Are you a big kid like me who likes to break bubbles in bubble wrap in packages? Even if you’re not as easily amused as I am, would you help break bubbles of a different kind—the ones that surround those of us with disabilities?
Recently, I went to the funeral of an amazing woman at my church in Eau Claire. My Yellow Lab guide dog and I got there and got in line to sign the condolence book. The isolation bubble began forming for me when the person standing by the book asked in a surprised tone if I was sure I wanted to sign the book. Maybe they were holding out a pen toward me which I didn’t see? Or maybe the fact that I was digging around in my purse looking for my signature stamp threw them off. I suppressed my tendency to say something snarky and just said, “Yes, I do.”
Then the usher seated us in an empty pew and the bubble settled around me. Nobody sat in the row with us. Time passed; the church filled, and still we sat in the pew by ourselves.
If this was a cartoon, the thoughts bubble over my head would contain thoughts like “Please, somebody break the bubble of isolation and sit near me. Jesus would I’m sure” or “I took a shower this morning and the dog hasn’t rolled in anything. Please sit here!”
What were people who knew me but sat elsewhere thinking? “There’s Kathie and her guide dog. I could sit by them, but I don’t usually, so would I have to help them or what? I’ll just sit somewhere else.”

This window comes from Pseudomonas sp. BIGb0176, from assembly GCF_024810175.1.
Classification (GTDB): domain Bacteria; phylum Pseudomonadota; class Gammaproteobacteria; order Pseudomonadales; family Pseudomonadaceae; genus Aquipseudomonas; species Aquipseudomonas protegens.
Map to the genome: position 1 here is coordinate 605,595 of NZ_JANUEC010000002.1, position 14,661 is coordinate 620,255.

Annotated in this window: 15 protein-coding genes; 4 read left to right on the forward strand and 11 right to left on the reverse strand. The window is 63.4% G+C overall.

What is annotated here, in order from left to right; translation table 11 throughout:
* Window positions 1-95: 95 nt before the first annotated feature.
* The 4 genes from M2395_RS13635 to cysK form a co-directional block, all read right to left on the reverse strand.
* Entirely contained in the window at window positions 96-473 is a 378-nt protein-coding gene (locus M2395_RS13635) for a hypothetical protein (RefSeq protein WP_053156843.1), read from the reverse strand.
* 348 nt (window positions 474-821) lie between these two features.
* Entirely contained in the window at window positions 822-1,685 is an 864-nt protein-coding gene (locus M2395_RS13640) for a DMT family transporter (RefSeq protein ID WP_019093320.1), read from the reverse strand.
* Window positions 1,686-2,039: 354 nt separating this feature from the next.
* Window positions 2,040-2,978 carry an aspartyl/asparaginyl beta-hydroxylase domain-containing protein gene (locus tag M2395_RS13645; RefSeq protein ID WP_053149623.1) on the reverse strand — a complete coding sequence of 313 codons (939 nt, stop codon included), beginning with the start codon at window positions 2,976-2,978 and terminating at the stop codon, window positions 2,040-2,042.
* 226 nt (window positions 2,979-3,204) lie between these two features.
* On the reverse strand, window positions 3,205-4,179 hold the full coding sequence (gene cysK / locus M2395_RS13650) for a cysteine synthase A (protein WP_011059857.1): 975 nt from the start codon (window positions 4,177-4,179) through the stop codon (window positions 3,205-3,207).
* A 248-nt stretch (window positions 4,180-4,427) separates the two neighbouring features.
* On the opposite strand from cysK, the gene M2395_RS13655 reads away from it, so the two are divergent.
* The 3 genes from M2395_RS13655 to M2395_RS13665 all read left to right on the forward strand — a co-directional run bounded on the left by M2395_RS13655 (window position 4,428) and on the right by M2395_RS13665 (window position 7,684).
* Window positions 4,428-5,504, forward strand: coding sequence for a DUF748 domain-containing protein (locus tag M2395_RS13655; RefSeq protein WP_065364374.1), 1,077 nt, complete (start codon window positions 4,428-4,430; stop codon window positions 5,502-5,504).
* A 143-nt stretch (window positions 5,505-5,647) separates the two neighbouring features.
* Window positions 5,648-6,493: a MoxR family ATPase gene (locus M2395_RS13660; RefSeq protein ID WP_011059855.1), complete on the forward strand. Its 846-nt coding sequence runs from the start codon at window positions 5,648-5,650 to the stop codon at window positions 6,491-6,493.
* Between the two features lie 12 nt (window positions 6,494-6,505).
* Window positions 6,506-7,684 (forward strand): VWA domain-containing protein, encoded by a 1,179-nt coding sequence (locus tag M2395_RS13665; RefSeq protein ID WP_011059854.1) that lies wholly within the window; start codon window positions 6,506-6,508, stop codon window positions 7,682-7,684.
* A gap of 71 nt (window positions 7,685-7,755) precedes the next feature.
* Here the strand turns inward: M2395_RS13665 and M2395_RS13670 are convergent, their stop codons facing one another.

One of the tough parts about being blind is that I can’t spot a friend to sit by unless they’re talking loudly when I walk in. At parties, I usually roost somewhere and wait to see who comes up to greet me. My guide dog can nose people in greeting who smell interesting, but that isn’t always a good thing depending on where she noses. She often helps in bubble-breaking because she’s a kid magnet and then parents come forward to drag the kids away. Friends with other disabilities tell me it’s not just blind folks who live in the bubble of isolation.
After the funeral, several people said “hi” and we chatted briefly as we exited the church. Sweet relief!
Sometimes the isolation bubble is broken in amazing ways. A fall trip to the local farmers’ market to pick out gourds as little gifts for friends is a good example. After having great fun pawing through all the gourds with all their interesting twists and turns, I went to pay the Hmong farmer for my choice gourds. He said, “No pay.” He was giving them to me. I said, “No. I’ll pay.” He said no again and tapped his heart and said, “Gift from the heart.” I have a hard time accepting charity, but this was different. Clearly he knew the truth of Anne Frank’s quote, “No one has ever become poor by giving.” I relished giving the gourds out and telling each recipient the story of this man who had reached through my bubble of isolation.
I have to work on the bubble over my head to not dwell on “Why don’t they talk to me?” thoughts. Please help me and other people with disabilities next time you see us out and about by breaking through the bubble with a “Hi, may I sit here?” Then we can pop the bubble of isolation together.
Katherine Schneider is a retired clinical psychologist and author living in Eau Claire. Her most recent book is Occupying Aging: Delights, Disabilities and Daily Life. She blogs at kathiecomments.wordpress.com